As COVID-19 vaccination numbers rise, restrictions are lifted, and a sense of normalcy returns, employers are eager for their employees to return to the office. However, employers continue to grapple with whether to require all employees to receive the COVID-19 vaccine before returning to work in-person.

While EEOC guidelines and the New York Human Rights Law require employers to provide reasonable accommodations to employees who seek an exemption from the COVID-19 vaccine due to a disability or a sincerely held religious belief, whether pregnant individuals are automatically entitled to an exemption remains unsettled. As with any other disability, great deference should be given to the advice of the employee’s physician.

Initially, the COVID-19 vaccine clinical trials excluded pregnant individuals. While the CDC has made clear the COVID-19 vaccines are safe for all, there are recommendations in place to give pregnant individuals the choice of whether or not to receive the vaccine during pregnancy.

The National Institute of Health (“NIH”) reported the commencement of a new study including pregnant individuals in an effort to learn more about the effects and potential immune responses associated with pregnant individuals receiving the vaccine. National Institute of Allergy and Infectious Diseases director Anthony Fauci, M.D., stated “[t]ens of thousands of pregnant and breastfeeding people in the United States have chosen to receive the COVID-19 vaccines available under emergency authorization. However, we lack robust, prospective clinical data on vaccination in these populations. The results of this study will fill gaps in our knowledge and help inform policy recommendations and personal decision-making on COVID-19 vaccination during pregnancy and in the postpartum period.”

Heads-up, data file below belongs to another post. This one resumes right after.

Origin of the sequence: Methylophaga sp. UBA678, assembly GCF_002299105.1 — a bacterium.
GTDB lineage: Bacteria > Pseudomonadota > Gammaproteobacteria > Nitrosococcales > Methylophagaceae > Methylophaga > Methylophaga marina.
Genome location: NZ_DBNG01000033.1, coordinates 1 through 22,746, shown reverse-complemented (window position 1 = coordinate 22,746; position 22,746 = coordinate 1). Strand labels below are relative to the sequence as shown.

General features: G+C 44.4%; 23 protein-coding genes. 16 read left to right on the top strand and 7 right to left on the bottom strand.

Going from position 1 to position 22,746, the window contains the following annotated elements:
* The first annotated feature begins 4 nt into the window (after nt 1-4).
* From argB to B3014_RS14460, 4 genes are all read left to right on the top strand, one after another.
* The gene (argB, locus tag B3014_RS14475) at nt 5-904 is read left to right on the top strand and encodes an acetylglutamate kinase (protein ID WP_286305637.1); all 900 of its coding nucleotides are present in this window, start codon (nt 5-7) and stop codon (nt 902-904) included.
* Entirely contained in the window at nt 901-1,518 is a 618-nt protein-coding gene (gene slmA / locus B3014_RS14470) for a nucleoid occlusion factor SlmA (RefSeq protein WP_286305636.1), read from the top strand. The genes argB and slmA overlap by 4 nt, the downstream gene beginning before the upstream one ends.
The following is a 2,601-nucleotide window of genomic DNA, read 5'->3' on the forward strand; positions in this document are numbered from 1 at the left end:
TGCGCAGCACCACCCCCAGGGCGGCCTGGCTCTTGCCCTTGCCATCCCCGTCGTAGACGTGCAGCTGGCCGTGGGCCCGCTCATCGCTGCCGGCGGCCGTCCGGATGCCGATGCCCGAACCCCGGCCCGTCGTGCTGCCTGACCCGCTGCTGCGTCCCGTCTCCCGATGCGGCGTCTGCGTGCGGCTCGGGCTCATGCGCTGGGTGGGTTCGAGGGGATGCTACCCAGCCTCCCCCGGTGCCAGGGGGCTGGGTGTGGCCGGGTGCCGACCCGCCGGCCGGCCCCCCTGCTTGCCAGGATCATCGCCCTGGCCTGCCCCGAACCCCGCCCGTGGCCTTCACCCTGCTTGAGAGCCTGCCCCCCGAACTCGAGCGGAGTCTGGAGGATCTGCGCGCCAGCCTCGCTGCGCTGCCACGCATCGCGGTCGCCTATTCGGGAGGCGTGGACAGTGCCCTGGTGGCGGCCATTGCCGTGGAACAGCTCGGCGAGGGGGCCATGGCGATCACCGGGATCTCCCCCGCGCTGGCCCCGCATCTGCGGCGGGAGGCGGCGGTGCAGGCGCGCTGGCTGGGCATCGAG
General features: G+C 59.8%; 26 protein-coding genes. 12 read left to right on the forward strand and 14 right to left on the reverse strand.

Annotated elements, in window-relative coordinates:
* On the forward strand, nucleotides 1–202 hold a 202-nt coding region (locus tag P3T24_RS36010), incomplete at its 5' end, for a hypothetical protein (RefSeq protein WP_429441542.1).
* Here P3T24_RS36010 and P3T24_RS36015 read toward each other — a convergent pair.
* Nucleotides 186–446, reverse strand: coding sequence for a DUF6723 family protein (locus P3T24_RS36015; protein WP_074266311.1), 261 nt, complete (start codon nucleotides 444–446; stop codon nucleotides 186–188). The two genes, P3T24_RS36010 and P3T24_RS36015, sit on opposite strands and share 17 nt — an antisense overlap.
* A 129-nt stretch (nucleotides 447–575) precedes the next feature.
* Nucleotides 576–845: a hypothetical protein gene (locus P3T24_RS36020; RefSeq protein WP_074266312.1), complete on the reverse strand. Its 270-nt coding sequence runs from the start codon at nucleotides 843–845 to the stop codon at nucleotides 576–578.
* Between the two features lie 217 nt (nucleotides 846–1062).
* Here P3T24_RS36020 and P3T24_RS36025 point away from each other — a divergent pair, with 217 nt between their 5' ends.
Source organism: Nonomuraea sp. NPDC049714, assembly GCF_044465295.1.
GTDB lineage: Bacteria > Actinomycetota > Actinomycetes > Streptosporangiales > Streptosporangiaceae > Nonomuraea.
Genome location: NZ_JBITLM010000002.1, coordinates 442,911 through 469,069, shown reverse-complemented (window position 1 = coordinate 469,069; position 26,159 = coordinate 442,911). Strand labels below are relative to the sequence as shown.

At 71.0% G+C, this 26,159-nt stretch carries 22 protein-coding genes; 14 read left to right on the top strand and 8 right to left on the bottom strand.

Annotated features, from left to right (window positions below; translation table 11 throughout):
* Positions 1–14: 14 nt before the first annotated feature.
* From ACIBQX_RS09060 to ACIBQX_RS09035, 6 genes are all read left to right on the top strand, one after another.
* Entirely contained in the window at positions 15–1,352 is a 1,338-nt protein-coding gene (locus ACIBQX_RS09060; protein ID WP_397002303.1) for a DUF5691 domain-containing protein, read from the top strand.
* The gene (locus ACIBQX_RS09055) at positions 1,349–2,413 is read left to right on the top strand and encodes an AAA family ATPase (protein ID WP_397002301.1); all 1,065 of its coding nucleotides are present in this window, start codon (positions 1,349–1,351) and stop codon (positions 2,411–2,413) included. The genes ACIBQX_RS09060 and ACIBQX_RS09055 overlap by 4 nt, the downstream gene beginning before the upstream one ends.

Harvard Business Review released an article on July 1, 2021 entitled “How to Develop a Covid-19 Employee Vaccination Policy” specifically describing the steps Houston Methodist, a medical center comprising eight hospitals in Houston, took to develop its policy. The third step in the article recommends ensuring the policies for religious and medical exemptions are consistent with public health recommendations and state and local laws. Houston Methodist granted pregnant women deferrals since pregnant individuals were excluded from the initial group of individuals who participated in the early vaccination trials. However, the article also states the data collected since the emergency use authorization indicates the vaccine is safe for pregnant women and the American College of Obstetricians and Gynecologists recommends the vaccine for pregnant women.

It is clear the question of whether employers can require their pregnant employees to receive the vaccine remains unsettled and employers are encouraged to follow the recommendations of the pregnant employee’s doctor at this time. As studies continue, it is likely more information will provide additional insight for employers to make an informed decision regarding their vaccination policies as they relate to pregnant individuals.